Prospective new doctoral students who are willing to start their doctoral studies in Aalto University or University of Helsinki under one of the HICT supervisors. In order to be successful in the call, the applicant needs to be an exceptional student. Although the number of positions is relatively high, we expect to receive hundreds of good applications, and the process is extremely competitive.

In the Finnish university system, a person must have a Master's degree in order to enroll for doctoral studies. Please, read more information on eligibility above from the call announcement.

Current doctoral students in Aalto University or University of Helsinki cannot participate in this call.

While all applicants who have submitted an application by the deadline will be appropriately considered, Aalto University and the University of Helsinki reserve the right to consider also other candidates for the announced positions.


When does the funding period start?

The exact starting date can be negotiated between the student and the supervisor. The student must have completed his/her M.Sc. degree by the time of starting doctoral studies.

New students also need to go through the standard doctoral student enrolment process of the hosting university/school before the start of the funding period. The supervisors will help in this process, once the best candidates have been identified and linked to a supervisor.


How long is the funding period?

The maximum length of the funding period is four years.


How much is the grant?

The exact amount of monthly salary depends on the stage of the doctoral studies and varies between 2,000 and 3,000 euros/month. The level of the salary is sufficient for a funded student to focus on his/her doctoral studies full-time, without need to resort to other sources of income.


What are the duties and benefits of a doctoral student?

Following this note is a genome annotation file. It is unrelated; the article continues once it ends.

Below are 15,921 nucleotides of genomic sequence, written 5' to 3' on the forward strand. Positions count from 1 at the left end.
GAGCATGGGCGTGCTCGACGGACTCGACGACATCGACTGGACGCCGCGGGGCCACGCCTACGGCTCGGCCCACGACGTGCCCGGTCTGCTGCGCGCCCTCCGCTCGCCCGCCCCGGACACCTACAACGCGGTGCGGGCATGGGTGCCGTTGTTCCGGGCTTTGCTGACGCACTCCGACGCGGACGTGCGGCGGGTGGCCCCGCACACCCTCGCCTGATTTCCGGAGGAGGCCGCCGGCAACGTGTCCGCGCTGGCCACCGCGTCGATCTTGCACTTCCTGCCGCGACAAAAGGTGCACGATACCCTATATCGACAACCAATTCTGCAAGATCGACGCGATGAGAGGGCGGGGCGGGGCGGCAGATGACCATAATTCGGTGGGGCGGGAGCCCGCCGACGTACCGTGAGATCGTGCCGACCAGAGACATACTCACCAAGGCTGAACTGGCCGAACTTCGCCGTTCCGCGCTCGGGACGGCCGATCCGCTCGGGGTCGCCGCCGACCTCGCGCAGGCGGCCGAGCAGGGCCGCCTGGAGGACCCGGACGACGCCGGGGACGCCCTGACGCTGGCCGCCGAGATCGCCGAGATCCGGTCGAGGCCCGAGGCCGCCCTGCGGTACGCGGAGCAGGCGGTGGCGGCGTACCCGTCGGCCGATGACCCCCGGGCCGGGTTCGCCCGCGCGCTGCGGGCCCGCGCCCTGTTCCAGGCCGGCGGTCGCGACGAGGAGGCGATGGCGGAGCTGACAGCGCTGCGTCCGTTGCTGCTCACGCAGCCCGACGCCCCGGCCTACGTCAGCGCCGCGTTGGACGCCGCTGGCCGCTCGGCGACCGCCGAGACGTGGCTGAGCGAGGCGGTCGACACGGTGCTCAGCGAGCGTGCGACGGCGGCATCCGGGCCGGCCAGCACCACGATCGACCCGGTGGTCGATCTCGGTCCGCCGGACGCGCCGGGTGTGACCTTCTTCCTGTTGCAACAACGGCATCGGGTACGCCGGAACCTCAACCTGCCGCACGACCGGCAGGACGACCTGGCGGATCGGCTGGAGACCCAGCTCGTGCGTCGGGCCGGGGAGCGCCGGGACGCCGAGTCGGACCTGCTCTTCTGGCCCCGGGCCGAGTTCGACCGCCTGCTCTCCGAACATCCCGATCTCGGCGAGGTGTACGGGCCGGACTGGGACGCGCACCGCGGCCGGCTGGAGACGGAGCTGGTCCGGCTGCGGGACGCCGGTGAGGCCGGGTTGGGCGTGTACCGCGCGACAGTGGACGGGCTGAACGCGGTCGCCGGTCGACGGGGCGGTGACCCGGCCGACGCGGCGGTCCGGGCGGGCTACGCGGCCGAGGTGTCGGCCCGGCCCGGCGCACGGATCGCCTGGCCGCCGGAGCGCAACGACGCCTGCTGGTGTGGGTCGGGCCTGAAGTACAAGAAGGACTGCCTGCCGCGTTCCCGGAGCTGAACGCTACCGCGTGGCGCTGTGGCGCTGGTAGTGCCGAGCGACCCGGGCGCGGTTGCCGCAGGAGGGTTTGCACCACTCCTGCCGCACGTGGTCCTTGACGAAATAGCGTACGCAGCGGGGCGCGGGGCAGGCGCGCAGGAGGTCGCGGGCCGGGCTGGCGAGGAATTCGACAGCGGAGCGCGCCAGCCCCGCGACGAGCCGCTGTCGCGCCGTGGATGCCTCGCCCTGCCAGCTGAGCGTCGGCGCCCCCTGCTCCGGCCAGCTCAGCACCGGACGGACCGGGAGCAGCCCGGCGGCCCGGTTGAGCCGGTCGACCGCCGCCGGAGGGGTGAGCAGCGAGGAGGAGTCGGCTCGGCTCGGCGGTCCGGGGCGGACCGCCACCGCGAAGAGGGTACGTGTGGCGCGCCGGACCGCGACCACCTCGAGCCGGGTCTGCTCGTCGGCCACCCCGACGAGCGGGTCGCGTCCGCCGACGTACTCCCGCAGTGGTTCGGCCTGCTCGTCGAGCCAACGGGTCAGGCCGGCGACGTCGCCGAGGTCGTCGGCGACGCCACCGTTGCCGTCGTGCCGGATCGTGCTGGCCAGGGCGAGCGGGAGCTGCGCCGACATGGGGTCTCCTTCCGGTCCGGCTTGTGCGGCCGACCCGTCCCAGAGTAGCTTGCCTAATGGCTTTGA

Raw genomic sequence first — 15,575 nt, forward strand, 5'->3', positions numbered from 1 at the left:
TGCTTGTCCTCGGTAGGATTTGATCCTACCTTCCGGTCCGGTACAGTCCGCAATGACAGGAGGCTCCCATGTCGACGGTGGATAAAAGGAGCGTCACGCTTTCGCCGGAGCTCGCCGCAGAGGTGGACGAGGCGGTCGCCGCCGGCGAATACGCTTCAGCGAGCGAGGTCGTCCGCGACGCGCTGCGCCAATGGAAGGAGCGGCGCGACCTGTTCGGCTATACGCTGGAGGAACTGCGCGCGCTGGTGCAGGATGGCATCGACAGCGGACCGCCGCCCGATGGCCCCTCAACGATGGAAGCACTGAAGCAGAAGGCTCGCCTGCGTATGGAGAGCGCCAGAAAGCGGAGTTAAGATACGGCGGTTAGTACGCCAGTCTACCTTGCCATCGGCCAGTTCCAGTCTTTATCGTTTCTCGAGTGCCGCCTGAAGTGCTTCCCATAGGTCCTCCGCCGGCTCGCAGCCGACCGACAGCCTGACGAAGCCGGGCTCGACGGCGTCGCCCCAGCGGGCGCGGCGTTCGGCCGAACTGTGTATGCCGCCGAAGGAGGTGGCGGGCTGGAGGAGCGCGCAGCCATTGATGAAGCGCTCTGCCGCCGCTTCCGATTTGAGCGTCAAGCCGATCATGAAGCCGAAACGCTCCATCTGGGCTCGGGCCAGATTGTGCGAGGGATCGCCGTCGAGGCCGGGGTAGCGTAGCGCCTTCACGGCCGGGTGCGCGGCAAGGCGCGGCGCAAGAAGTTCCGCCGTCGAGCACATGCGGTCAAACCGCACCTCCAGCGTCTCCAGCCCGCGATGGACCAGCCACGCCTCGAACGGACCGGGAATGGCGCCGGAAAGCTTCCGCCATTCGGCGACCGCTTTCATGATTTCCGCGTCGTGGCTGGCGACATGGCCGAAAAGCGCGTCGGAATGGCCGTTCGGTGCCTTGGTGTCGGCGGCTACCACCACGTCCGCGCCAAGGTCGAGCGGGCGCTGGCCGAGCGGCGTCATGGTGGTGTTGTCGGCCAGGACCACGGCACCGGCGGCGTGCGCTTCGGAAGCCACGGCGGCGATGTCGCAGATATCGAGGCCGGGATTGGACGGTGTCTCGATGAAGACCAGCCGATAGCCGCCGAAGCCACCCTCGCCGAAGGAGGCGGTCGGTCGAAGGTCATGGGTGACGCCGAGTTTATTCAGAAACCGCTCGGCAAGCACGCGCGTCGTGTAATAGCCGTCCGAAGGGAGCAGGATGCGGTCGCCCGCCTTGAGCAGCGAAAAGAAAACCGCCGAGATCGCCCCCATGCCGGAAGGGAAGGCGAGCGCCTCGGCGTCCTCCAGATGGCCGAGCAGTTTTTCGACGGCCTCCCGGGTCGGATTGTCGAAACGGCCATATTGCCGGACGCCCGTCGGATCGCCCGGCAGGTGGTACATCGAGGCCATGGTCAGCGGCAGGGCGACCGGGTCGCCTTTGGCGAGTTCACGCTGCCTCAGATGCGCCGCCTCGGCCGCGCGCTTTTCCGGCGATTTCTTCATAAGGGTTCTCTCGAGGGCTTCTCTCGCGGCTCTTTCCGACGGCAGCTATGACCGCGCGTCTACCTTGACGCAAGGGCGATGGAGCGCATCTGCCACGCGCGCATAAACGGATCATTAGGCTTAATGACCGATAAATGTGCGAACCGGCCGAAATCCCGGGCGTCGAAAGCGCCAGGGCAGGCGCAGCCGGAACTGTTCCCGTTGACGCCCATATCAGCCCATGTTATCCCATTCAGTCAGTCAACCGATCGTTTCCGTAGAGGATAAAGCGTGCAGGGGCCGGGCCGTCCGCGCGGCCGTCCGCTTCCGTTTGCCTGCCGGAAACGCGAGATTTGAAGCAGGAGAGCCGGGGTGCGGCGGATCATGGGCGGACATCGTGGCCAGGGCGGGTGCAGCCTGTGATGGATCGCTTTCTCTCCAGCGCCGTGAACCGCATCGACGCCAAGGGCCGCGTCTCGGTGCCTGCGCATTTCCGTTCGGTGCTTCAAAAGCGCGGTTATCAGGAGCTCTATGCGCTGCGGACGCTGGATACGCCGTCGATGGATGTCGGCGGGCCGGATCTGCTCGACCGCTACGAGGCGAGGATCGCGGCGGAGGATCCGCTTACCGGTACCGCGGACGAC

Funded doctoral students are typically hired as full-time employees for the duration of their doctoral studies. The contract includes the normal occupational health benefits of the employing university, and Finland has a comprehensive social security system.

The annual total workload of research and teaching staff at Finnish universities is 1624 hours. In addition to doctoral studies, persons hired are expected to participate in the supervision of students and teaching following the standard practices of the recruiting unit.


Where are the doctoral studies to take place?

Physically the main work location is at the department of the supervisor: in case of the Aalto departments, these are located at the Otaniemi campus while the Department of Computer Science of University of Helsinki is located at the Kumpula Science Campus. The joint research institute HIIT that coordinates the activities of HICT operates on both campuses.

Both campuses are easily reachable from Helsinki city centre by public transportation.

The distance between Otaniemi and Kumpula is only some 10 kilometres, and the participating departments collaborate frequently in research and education (in doctoral education through the HICT network). It is administratively very easy to incorporate courses from the other university as part of a doctoral degree in the other university. HICT will also organise joint seminars, lecture series, workshops and other events for its students.


If I come to study in Helsinki, do I need to learn Finnish?

No: the working environment of doctoral students is highly international, and the working language is English. You can normally also cope in English outside work as most Finns have a very good command of English.

More information for international applicants: